As for part two, I have no idea how this plays as I couldn't get that far.



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Ollo and Ollo 2 were two games that I saw everywhere back in the 80's. Every second kid seemed to have it at my school and we're talking original copies. Because this was locally made and sold through ECP. I'm pretty sure these were sold separately but also ended up sold along with the creators other games in the U-Bewdy All Aussie pack.




Ollo is similar to a lot of early arcade vertical scrollers.




And as mentioned in the podcast Ollo 2 is pretty similar to Z.




The big problem is that the competition from the UK on the C64 made both of these titles instant also rans.

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I'm going to admit to not playing The Legend of the Amazon Women

This is a sideways scrolling beat-em up where according to https://www.mobygames.com/game/zx-spectrum/legend-of-the-amazon-women



You are Lady Wilde and you have survived a plane crash with no other survivors deep in the Amazon jungle, and to make matters worse your baby daughter Penelope is missing. There is a legend that a tribe of Amazon women live in this area of the jungle and so you have come to the conclusion that they have taken your baby and you want her back. Picking up a club you start to walk along a path that will hopefully reunite you with Penelope.

Legend of the Amazon Women is a side-scrolling beat-em-up that sees you take the role of Lady Wilde and you must walk from left to right over various sections to get your baby back.




Here's the thing, I'm sure the creators didn't intend for the game to be read this way as it's inspired by swords and sorcery movies from the 20th century but....




...I think the optics of this game look a little off in the modern era in a way unintended at the time.


There's a lot more going on technically under the hood. About the Spectrum version the creator says





"Ah one of the most infamous pieces of cover art - Quite apart from it being plain terrible (someone wrote at the time it should have been called "Leg end of the Amazon Women") it misrepresented the game in the most appalling way. I had no control over that and absolutely hated it. Whatever you may think of this game I was actually quite proud of what I managed to pull off technically here. There is actually a lot going on. The characters are build up from sets of legs, arms and a weapon that are shared, the leg in the back being drawn one pixel higher and at a different stage of the animation than the one in the front. A torso and Head that was unique to the player character and the amazons. This was to save memory. I was very tight on memory in general on this one. I even hid some data in the sky that cannot be seen because the pixel and background colours are the same."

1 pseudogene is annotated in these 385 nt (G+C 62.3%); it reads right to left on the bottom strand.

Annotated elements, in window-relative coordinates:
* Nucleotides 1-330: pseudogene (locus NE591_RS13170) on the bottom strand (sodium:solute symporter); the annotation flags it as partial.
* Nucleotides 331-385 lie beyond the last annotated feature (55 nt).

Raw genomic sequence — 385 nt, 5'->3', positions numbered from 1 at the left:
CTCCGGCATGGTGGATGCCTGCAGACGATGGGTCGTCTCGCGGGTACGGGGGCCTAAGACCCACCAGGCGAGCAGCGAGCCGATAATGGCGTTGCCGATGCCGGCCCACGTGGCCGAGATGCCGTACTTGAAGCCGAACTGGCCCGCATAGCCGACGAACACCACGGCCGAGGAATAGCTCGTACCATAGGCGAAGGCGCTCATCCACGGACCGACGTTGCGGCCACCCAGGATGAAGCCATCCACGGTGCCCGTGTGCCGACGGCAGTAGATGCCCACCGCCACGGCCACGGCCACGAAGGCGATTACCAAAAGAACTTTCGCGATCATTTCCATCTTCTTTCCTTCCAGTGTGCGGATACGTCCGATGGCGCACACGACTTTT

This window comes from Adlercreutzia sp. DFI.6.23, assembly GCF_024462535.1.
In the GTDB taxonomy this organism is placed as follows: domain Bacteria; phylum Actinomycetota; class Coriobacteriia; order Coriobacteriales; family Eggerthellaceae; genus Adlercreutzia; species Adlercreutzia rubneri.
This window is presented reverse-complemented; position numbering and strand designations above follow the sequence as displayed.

I might be being unfair but watching a video of this being played didn't tempt me at all.

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I've been putting this one off.


I've mentioned before that when I was a kid I loved Airwolf. (The TV show, not the game.) Helicopters were cool! And Infiltrator looked to be Airwolf in all but name. Fly a helicopter, then sneak into secret bases? Perfect fodder for me. But I never picked up up being spooked by the multiloading. (Which is stupid because in my later years I would go on to play the tape versions of both The Bard's Tale and Labyrinth. And enjoy them!)


When emulation became a thing this was one of the first games I tried.


And bounced off. I've tried a few times and I suspect part of it is time, I've just got much better options now and games that rely on 3D seem to age the most. But I gave it another try and if you want to do the same there's a great wiki at https://www.c64-wiki.com/wiki/Infiltrator


There's loads going on here and it's clever and ahead of it's time in many ways.


You start off by taking off and flying to the base you want to infiltrate.




And this is impressive with animated hands and some basic landscaping.


When you find a base you land quietly nearby.




And then you need to sneak into buildings presenting false papers if called over.




And in buildings it's almost like a prototype Hitman / Metal Gear with disguises and knocking people out.




I think had I access to a disc drive back when I was a kid I would have loved this. I would have loved the complexity of flying the chopper where taking off requires at least three button presses and I would have enjoyed sneaking into a base.


However seeing it next to other games reviewed this month I think it suffers in comparison to Tau Ceti (flight) and NEXUS (for sneaking into a base, no really and I'll get to that later.)


Re-reading the review I think I have the same impression as Gary Penn where the games phases look worse as the game progresses.


I'd love to hear alternate views on this but it's just not my bag despite being incredibly ambitious for the time.